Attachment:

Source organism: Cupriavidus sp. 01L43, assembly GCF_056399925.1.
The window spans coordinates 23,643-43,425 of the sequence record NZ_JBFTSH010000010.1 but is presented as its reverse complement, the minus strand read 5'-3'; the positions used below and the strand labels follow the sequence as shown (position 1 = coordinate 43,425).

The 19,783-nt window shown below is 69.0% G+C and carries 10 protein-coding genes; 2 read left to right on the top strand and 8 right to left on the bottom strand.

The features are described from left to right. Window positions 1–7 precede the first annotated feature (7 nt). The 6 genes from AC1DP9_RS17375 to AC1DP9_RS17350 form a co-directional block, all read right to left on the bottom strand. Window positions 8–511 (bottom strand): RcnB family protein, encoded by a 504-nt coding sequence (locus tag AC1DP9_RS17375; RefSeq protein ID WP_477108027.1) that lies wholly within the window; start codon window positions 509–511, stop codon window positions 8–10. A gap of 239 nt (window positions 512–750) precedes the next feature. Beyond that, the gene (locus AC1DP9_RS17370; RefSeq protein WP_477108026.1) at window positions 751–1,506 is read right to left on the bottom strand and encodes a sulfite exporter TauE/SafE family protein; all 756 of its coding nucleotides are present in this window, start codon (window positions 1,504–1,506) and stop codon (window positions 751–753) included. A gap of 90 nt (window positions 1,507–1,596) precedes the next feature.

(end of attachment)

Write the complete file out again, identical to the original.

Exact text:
Source organism: Cupriavidus sp. 01L43, assembly GCF_056399925.1.
The window spans coordinates 23,643-43,425 of the sequence record NZ_JBFTSH010000010.1 but is presented as its reverse complement, the minus strand read 5'-3'; the positions used below and the strand labels follow the sequence as shown (position 1 = coordinate 43,425).

The 19,783-nt window shown below is 69.0% G+C and carries 10 protein-coding genes; 2 read left to right on the top strand and 8 right to left on the bottom strand.

The features are described from left to right. Window positions 1–7 precede the first annotated feature (7 nt). The 6 genes from AC1DP9_RS17375 to AC1DP9_RS17350 form a co-directional block, all read right to left on the bottom strand. Window positions 8–511 (bottom strand): RcnB family protein, encoded by a 504-nt coding sequence (locus tag AC1DP9_RS17375; RefSeq protein ID WP_477108027.1) that lies wholly within the window; start codon window positions 509–511, stop codon window positions 8–10. A gap of 239 nt (window positions 512–750) precedes the next feature. Beyond that, the gene (locus AC1DP9_RS17370; RefSeq protein WP_477108026.1) at window positions 751–1,506 is read right to left on the bottom strand and encodes a sulfite exporter TauE/SafE family protein; all 756 of its coding nucleotides are present in this window, start codon (window positions 1,504–1,506) and stop codon (window positions 751–753) included. A gap of 90 nt (window positions 1,507–1,596) precedes the next feature.